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Shadow IT and Work From Home

Working 9 to 5 is no longer the only way to make a living, and for the foreseeable future, organizations parking most of their employees at a particular desk Monday through Friday is looking less and less likely. Working from home, at least as part of a hybrid organizational structure, is here to stay.

Whether working from home, in a hybrid situation, or back in that old familiar office chair, shadow IT exist as a problem, but working from home has several impacts on the number of apps and services used that are not part of the organization IT Stack.

What is Shadow IT?

Shadow IT is the use of information technology systems, devices, software, applications, and services without explicit IT department approval.

How working from home leads to Shadow IT?

Sometimes, it boils down to it just being easier or quicker to use one’s own personal device to access those work documents or organizational network. Private emails or popular file-sharing cloud services are also being employed, even though not approved by the organization when working with data they essentially, “own.”. This leaves employees having to seek out workarounds like using their own laptops, tablets, phones, or even their own personal emails to conduct their day-to-day business and to share files with colleagues and trading partners.

Its all about saving time, but at what cost?

The main reasons why Working from Home leads to Shadow IT

  • Thinking more formal processes will slow productivity
  • Familiarity with software already used personally
  • Wanting to use software compatible with mobile devices
  • Reluctance to switch from legacy applications
  • Belief that approved applications or systems are harder to work with

Employees may be taking some additional IT risks while working from home and potentially out from under organizational eye. Other potential risks include:

  • Compliance issues: When it comes time for an audit in a regulated industry, unapproved solutions or applications may not meet the strict compliance requirements.
  • Inconsistent collaboration: Working from home makes easy collaboration a must. However, too many options make it hard to ensure files exchanged are consistent and only accessible to authorized individuals.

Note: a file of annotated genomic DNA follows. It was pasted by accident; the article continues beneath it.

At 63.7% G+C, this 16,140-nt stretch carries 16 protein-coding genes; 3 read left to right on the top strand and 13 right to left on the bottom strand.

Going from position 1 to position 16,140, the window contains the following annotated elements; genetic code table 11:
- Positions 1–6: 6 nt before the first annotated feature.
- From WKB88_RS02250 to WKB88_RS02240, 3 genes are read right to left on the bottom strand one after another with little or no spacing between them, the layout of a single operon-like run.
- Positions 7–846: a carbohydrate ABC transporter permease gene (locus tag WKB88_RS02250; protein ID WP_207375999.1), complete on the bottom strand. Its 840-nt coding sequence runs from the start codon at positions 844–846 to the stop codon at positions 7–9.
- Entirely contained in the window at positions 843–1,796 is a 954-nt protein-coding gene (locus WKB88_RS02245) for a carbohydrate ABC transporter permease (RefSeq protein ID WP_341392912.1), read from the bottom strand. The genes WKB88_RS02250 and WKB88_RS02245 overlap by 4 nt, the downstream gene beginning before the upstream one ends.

• Lack of visibility and control: Without the vetted technology in use, employees using shadow IT for their work from home run the risk of sending information to someone not authorized to access it, and organizations have a lack of visibility into where information lands and what happens to it once it does get to its destination.
  • Wasted resources: IT has already invested in technology deemed secure for the organization. The ROI is diminished on this when employees turn instead to shadow IT solutions for the same purpose.

How to minimize this situation?

Having simple and fast ways to share information is one of the best practices in this case, also ensure to have your servers and network totally protected is a must. For example, Authority on Demand gives the right permissions instead of having super admins that could accidentally collapse, delete or move relevant documents. Also, you can manage permissions in a simple way and just turn them off when the project has finished. Having Multiple File Transfer Tools and using Multi Factor Authentication is also a great way to help organizations meet compliance standards and improve the existing security environment on IBM i. It requires a user to verify his or her identity with two or more credentials before gaining access to sensitive systems and data. These credentials include something the user knows (a password) plus something they have (a fob or mobile device) and/or something they are (a biometric characteristic).

In any case, the Shadow IT is something that usually can’t be controlled to a 0%, so the best way to deal with it is to stay protected and up to date.

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